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Last modified: 2006-01-21 by dov gutterman
Keywords: barbados | caribbean | trident | barb | west indies | fig tree | dolphin | pelican | pelican island | sugarcane | st. andrew | west indian federation |
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image by Željko Heimer, 24 Febuary 2001

Official Name: Barbados
Capital: Bridgetown
Location: Caribbean
Government Type: Constitutional Monarchy (Queen Elizabeth II)
Flag adopted: 30 November 1966
Designer: Grantley Prescod
Coat of arms adopted: 21 December 1966
ISO Code: BB

See also:

The Flag

National flag. CSW/C-- 2:3 - Different sources differ in the representation of the shape of the trident - possibly it is not entirely defined or it may have changed over the years. All sources seem to agree that the blue shade is lighter then the standard blue used in the UJ (and in the Governor General of Barbados flag) and yellow is in all representation dark, almost orange. [smi80] designate the flag as CSW/CSW, but since BB has no navy and since (as it seems) the white ensign was introduced in the mean time (Naval and Coast Guard Ensign), the usage designation seems to be all right as shown in Album 2000.
Željko Heimer, 24 Febuary 2001

Barbados flag colour shades from Album 2000 [pay00] are:
Pantone --- CMYK
B  280c --- 100-70-0-20
Y  123c --- 0-30-90-0
Santiago Dotor, 26 Febuary 2001

When I was in Barbados I checked the flag. The blue was uniformly a medium-dark; darker than that usually seen in the French flag, for example, but lighter than that of the US. I'd simply call it B+ in quick descriptions. Likewise the yellow is Y+, rather rich in tone.
Al Kirsch, 26 Febuary 2001

According to Politikens Flagbook the flag was the winning proposal in a nation-wide contest, and was designed by an Grantley Prescod, teacher of arts.
Peter Hans van den Muijzenberg, 7 October 2001

In English heraldry a "barbe" is a trident with barbed points, hence the world's only canting national flag (as far as I know), Barbados.
James Dignan, 9 November 2004

The word "Barbados" comes from Portuguese (or maybe Spanish) meaning "beard [ones]", refering to local mangove-like sea-side trees. So, as we know, the trident is more recent than the name, and its etymology is convoluted (though not false).
Antonio Martins, 9 November 2004


The blue on the left is for the sky, the gold for the sand, the right blue for the sea. The trident in the middle represents the break with England at independence - the trident is broken, thus only the top is showing. The name of Barbados comes from the Portuguese name Os Barbados meaning bearded one, because of the bearded fig tree that used to cover the island. The three points of the trident represent the three principles of democracy - government of, for and by the people.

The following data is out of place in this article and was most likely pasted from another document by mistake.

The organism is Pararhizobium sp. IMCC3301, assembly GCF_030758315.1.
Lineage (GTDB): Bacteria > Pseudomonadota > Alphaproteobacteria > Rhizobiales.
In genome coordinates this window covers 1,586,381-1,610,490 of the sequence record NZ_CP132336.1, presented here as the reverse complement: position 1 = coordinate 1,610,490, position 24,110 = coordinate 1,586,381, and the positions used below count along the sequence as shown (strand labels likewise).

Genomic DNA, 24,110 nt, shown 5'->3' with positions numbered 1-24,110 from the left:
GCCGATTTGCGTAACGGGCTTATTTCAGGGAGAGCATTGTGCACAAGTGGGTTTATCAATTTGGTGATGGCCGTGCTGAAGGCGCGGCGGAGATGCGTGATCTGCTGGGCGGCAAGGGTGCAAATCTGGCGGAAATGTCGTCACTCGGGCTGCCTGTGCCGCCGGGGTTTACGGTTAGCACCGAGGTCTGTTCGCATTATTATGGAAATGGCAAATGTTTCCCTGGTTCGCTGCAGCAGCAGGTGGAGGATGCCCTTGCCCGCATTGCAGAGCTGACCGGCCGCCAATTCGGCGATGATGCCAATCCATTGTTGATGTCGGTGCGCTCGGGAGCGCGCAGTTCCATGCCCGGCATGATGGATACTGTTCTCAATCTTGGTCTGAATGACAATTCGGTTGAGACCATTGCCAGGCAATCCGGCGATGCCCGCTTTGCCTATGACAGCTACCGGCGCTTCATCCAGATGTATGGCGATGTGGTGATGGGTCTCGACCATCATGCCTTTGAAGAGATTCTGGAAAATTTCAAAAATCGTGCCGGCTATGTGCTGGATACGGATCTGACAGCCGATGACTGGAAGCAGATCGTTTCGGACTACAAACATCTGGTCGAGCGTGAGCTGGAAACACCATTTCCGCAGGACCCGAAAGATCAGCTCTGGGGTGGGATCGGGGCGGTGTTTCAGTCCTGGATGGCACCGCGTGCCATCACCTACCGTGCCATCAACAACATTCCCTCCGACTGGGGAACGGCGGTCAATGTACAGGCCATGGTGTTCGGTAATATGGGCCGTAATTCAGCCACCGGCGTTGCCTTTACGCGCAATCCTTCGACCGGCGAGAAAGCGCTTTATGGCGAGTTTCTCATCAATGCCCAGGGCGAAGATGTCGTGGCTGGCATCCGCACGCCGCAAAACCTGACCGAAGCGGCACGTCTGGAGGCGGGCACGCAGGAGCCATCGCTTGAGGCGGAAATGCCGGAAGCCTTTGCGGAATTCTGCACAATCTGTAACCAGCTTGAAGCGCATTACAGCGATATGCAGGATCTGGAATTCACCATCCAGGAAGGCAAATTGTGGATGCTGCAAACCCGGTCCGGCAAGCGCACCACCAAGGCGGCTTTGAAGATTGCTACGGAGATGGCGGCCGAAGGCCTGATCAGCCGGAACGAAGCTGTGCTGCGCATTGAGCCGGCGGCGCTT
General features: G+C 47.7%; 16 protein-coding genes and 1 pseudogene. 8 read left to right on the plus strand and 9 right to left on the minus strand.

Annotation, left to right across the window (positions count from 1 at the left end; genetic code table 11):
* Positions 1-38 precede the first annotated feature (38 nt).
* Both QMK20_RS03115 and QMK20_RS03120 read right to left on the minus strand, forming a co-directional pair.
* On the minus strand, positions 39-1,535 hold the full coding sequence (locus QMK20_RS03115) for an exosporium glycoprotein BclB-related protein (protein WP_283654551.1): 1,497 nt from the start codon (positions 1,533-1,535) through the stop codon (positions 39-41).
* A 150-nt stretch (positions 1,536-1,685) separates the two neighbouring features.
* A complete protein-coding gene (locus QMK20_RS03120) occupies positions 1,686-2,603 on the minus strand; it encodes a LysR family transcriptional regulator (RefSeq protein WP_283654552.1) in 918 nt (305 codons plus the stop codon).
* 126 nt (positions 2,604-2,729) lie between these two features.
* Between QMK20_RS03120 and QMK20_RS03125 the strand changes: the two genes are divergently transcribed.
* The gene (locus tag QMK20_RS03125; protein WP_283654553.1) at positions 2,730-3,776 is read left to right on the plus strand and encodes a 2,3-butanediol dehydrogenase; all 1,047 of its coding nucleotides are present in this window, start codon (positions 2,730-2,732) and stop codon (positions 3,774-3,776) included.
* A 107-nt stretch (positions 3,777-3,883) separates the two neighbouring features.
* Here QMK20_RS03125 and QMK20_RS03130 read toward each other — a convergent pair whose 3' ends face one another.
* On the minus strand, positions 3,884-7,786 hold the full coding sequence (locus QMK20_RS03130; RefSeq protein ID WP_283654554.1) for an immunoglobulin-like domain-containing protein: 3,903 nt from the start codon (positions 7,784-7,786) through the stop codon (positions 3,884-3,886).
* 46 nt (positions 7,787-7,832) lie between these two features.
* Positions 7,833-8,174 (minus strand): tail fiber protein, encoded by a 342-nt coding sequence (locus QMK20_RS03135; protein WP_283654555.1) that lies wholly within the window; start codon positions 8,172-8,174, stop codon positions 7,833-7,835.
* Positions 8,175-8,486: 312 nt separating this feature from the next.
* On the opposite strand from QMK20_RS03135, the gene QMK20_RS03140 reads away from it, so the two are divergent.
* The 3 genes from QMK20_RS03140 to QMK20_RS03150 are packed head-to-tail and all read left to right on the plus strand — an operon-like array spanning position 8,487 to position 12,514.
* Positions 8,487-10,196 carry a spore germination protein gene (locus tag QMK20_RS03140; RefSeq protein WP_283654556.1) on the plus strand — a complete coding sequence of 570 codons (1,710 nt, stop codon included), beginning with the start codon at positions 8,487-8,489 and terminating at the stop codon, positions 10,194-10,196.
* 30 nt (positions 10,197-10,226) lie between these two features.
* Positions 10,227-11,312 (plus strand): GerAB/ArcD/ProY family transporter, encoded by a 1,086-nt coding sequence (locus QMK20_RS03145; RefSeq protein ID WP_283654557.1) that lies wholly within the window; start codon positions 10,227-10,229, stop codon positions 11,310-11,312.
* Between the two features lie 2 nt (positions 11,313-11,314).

James Dignan, 22 November 1995, "Amanda" from Barbados, 20 May 1998

According to Politikens Flagbook (translated by me): "Prescod explains the stripes as symbol for the blue sea and the golden sand, that encircle the island. The trident is taken from the previous flag-charge, which showed Britannia holding a trident (symbol for her rule
over the seas)). Here, the trident is without shaft as a symbol for the break with the colonial past. Simultaneously it symbolizes the sea god Neptune and refelcts the sea's large significance for Barbados."
Peter Hans van den Muijzenberg, 7 October 2001

Rules about Flying the Flag of Barbados

from the official site of the Barbados government :

  • The National Flag should be flown every day from the Public Buildings, Trafalgar Square, from 6:00am to 6:00pm. It may also be flown daily from government buildings and schools when they are in session, and places of business. The National Flag should not be flown after 6:00pm except inside a building.
  • The National Flag is flown at half-mast in mourning. The decision on the occasions on which the flag should be flown at half-mast rest with the Cabinet (Government).
  • The flag should never be flown with the trident inverted except as a sign of distress.
  • The flag when on display should not be allowed to touch anything beneath it - floors, furniture, trees, plants, buildings, vehicles, water, etc.

Horizontal Variant

image by Željko Heimer and António Martins-Tuválkin, 14 December 2005

When reporting BB stamps with flags, Ron Lahav mentioned a Barbados flag with horizontal rather than vertical stripes, which is shown in stamp SG 677, issued in 1981 for the Carifesta (Caribbean Festival of Arts), Barbados.
I cannot swear that the thing in the middle of this blue-yellow-blue horizontal equial triband is a black trident, but there's something there alright.
António Martins-Tuválkin, 14 December 2005

The Government of Barbados Information Service does proclaim that it is the Barbados flag at <>.
Ned Smith, , 14 December 2005


Barbados is divided to 11 parishes. There are no known flags of those parishes. The parishes are:
- Saint Andrew
- Christ Church
- Saint Peter
- Saint George
- Saint John
- Saint Lucy
- Saint Michael
- Saint Joseph
- Saint Philip
- Saint James
- Saint Thomas
List based on Administrative divisions of the World.
Dov Gutterman, 25 October 2004